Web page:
Orange Chicken from New Apolo (52 Grand Street, Brooklyn)
New Apolo is a great example of one of the first types of “fusion” food restaurants — the Chinese/Spanish mash-up.
Though Wolfgang Puck claims to have “created the first and best example of America’s fusion cuisine” with the opening of Chinois in 1983, “with his bold menu of Asian dishes created with California’s fresh, accessible products combined with French culinary techniques,” this isn’t exactly true.
The institutionalized blending of European and Latin cookery with Chinese food had been going on for a very long time before that in the U.S. and the rest of the Americas — at least since the influx of Chinese immigrants to our nation as well as to South America and the Caribbean.
This can be seen in New York’s Latin neighborhoods.
Nowadays, actual examples of venues and plates that feature both elements of Cantonese and “Spanish” cuisine can be harder to find — they’re dwindling, as evidenced by the disappearance of the Chelsea’s Cuban-Chinese hangouts — but they do exist.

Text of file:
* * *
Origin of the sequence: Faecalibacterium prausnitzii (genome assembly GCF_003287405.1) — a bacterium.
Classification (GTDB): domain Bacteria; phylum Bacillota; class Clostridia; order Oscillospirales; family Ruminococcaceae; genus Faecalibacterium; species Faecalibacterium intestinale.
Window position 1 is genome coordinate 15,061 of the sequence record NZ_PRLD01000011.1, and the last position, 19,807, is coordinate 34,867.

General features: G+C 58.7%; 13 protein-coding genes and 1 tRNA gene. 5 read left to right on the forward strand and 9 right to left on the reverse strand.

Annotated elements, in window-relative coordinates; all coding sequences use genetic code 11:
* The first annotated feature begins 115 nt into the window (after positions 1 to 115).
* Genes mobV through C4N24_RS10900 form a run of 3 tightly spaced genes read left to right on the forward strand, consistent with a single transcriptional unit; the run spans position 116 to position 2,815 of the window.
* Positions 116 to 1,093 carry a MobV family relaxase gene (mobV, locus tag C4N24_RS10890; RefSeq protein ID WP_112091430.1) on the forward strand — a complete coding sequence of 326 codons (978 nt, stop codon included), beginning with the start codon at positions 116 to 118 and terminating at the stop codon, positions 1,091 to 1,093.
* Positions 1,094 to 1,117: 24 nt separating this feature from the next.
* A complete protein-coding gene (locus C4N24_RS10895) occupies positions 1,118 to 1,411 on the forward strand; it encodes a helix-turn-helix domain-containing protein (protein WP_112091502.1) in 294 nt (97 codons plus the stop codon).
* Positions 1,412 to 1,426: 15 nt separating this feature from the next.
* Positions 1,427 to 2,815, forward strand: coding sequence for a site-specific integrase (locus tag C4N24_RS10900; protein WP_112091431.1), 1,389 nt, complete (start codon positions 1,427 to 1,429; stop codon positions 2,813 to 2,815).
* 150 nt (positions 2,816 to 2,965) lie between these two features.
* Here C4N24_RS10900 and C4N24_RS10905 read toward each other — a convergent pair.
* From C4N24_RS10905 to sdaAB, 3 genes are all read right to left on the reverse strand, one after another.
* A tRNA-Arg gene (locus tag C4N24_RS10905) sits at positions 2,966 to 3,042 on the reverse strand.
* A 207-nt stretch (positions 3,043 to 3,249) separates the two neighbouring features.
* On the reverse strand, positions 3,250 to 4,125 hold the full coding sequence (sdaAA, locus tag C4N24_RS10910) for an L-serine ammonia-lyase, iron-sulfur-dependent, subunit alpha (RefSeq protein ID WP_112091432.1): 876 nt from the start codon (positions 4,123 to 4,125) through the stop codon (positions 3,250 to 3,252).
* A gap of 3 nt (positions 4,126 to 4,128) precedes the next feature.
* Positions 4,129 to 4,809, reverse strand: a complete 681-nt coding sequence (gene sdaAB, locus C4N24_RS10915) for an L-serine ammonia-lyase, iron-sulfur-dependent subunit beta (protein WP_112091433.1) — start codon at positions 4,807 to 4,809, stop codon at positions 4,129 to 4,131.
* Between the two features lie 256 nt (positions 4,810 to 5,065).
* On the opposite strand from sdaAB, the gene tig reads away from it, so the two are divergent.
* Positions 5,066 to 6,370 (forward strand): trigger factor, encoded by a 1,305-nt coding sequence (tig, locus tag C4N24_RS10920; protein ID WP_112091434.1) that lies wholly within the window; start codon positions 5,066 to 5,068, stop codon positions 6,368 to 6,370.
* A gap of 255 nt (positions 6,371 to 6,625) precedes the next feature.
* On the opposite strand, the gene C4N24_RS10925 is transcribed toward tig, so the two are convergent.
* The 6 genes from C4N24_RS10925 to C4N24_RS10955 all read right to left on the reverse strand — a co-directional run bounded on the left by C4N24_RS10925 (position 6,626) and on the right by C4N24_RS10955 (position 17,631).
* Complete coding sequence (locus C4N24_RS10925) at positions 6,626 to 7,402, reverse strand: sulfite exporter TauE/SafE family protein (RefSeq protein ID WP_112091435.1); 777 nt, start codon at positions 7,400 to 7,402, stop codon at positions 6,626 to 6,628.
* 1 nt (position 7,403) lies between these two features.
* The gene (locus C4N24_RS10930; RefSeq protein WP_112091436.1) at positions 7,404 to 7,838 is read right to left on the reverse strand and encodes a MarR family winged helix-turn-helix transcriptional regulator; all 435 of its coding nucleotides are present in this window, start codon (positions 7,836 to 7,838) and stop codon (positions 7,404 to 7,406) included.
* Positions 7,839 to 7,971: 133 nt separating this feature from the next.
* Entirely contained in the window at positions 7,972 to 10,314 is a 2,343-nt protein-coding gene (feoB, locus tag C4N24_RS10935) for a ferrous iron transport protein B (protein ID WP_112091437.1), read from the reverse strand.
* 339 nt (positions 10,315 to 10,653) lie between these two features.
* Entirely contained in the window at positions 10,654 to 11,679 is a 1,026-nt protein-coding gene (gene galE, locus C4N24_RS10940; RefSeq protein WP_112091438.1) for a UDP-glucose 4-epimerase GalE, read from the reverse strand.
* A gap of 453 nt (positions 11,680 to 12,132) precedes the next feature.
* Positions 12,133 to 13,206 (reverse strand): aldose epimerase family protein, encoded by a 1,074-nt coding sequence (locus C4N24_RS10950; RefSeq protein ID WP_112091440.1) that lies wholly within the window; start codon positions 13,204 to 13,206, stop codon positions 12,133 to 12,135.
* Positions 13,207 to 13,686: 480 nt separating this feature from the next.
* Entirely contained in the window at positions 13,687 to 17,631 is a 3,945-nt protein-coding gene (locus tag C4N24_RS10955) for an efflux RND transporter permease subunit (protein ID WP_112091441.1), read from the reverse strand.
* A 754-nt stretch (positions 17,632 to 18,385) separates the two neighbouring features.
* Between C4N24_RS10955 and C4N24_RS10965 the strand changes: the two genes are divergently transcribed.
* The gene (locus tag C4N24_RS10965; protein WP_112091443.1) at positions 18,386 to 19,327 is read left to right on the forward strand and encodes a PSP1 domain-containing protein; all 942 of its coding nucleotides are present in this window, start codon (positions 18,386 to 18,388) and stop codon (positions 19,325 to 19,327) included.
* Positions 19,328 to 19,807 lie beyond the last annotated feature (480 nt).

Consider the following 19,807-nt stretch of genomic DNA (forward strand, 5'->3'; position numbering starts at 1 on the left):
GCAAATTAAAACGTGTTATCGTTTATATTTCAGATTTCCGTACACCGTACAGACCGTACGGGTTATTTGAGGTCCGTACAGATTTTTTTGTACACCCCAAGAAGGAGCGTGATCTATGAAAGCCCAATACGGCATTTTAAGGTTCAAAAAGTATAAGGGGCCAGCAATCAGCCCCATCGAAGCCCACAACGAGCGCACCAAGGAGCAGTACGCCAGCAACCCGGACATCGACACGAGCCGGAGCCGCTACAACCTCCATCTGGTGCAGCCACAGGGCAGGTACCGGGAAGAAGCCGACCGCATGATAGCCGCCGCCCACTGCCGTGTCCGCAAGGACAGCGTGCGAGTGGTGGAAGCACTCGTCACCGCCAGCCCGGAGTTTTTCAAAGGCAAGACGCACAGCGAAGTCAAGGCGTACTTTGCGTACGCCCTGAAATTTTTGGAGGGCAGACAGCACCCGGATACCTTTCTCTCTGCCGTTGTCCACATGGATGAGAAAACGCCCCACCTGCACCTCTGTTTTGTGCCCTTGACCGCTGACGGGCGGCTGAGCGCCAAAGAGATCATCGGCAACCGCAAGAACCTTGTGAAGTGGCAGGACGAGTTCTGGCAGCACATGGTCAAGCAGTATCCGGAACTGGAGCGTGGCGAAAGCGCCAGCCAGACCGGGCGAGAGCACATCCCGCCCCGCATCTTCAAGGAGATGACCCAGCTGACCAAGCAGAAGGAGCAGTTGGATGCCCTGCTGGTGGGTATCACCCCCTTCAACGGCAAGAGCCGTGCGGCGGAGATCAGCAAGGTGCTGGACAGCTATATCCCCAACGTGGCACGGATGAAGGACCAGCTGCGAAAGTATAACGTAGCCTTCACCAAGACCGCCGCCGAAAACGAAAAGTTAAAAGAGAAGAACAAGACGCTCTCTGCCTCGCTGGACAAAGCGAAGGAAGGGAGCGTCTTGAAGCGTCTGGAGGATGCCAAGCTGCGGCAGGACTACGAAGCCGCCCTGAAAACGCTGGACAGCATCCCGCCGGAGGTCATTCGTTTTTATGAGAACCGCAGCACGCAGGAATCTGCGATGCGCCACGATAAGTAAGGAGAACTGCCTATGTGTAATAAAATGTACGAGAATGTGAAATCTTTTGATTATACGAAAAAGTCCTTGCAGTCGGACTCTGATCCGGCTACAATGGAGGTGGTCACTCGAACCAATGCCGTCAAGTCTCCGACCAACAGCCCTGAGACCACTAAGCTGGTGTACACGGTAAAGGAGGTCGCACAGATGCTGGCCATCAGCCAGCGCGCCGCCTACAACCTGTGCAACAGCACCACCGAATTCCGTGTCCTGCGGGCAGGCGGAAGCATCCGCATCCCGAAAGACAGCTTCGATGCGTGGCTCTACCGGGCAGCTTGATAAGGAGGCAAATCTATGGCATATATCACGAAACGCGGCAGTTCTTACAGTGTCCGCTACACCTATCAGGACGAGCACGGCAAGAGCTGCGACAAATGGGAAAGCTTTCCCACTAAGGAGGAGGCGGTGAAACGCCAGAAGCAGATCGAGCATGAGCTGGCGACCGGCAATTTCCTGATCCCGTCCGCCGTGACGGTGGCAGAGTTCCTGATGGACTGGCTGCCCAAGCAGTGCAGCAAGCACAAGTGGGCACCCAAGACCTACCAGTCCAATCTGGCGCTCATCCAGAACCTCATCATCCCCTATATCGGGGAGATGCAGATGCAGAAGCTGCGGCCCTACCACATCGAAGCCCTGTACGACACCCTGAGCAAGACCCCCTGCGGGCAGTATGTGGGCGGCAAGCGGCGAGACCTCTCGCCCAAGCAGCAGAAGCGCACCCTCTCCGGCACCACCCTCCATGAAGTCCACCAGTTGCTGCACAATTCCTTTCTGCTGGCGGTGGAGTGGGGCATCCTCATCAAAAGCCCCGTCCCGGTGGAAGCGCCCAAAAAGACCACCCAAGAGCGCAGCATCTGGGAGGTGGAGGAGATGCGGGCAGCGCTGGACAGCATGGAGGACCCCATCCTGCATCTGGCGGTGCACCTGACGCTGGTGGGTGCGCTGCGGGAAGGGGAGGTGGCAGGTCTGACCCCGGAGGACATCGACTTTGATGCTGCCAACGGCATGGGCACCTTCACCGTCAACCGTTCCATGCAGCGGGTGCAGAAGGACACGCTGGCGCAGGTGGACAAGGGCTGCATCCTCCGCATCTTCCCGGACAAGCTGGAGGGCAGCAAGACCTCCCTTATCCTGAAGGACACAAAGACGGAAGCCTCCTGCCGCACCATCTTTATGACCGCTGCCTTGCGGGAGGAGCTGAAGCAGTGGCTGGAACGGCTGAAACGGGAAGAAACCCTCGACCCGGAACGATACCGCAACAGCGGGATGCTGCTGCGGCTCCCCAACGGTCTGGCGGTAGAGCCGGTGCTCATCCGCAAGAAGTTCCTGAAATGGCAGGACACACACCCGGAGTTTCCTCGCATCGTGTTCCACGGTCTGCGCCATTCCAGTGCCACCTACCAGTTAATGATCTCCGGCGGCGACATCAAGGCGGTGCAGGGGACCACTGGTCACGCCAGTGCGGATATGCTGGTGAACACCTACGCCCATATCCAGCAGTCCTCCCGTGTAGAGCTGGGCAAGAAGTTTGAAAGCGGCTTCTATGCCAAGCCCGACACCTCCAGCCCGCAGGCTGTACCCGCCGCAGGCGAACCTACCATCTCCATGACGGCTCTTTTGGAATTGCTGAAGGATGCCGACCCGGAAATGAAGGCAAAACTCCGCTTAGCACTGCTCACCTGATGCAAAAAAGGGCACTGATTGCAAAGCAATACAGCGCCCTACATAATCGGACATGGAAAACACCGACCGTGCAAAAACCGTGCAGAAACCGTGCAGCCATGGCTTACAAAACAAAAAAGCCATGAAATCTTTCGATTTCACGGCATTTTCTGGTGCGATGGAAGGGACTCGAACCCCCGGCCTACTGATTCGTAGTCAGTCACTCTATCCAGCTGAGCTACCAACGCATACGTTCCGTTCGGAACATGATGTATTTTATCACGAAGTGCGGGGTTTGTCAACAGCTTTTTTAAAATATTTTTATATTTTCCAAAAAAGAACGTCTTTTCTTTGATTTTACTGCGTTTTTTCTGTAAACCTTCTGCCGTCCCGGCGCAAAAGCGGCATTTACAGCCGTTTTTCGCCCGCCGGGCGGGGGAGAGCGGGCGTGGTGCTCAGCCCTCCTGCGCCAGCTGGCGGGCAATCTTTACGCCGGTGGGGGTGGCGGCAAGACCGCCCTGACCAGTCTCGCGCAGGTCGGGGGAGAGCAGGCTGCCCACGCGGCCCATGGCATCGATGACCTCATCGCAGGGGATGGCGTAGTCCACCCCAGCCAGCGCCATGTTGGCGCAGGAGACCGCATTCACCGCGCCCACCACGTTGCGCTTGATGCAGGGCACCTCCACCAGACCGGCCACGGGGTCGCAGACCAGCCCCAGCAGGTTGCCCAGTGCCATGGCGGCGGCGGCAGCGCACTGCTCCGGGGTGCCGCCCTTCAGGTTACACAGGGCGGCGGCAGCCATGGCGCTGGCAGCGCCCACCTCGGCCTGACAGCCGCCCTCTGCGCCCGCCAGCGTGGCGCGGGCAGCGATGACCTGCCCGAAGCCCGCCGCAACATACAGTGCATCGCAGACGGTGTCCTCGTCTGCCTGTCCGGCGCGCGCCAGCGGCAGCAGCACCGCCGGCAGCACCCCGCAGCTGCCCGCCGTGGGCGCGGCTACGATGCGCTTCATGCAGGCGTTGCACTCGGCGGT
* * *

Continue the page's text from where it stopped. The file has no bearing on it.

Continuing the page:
(We’re talking places that have truly blended offerings, not just the Chinese places that feature fried plantains as a side dish).
At New Apolo, you can order a plate of ham fried rice — said to be a Puerto Rican fave — starting at $4.35.
However, most of the dishes are distinctly Latin, Chinese-American, or straight-up Cantonese or Sichuan, not a true mix.
So Year of the Takeout settled upon the orange chicken, a recipe that has helped popularize “Chinese” chains such as Panda Express and P.F. Chang’s because it’s so accessible: Even people who think beef with broccoli is too exotic like orange chicken because it’s fried meat with a sweet sauce.
(Think super citrusy sesame or General Tso’s and you get the idea.)
Anyway, the $8.75 dish comes made-to-order — judging from the fluffy crunch of the breading and moistness and softness of the meat, it appears that the restaurant fries the chicken with each ticket, not ahead of time.
And the sauce does feel different from Tso’s or sesame — the plate pops with zesty, fresh orange peel, adding a light element to the gravy’s thicker, candy-like overtones.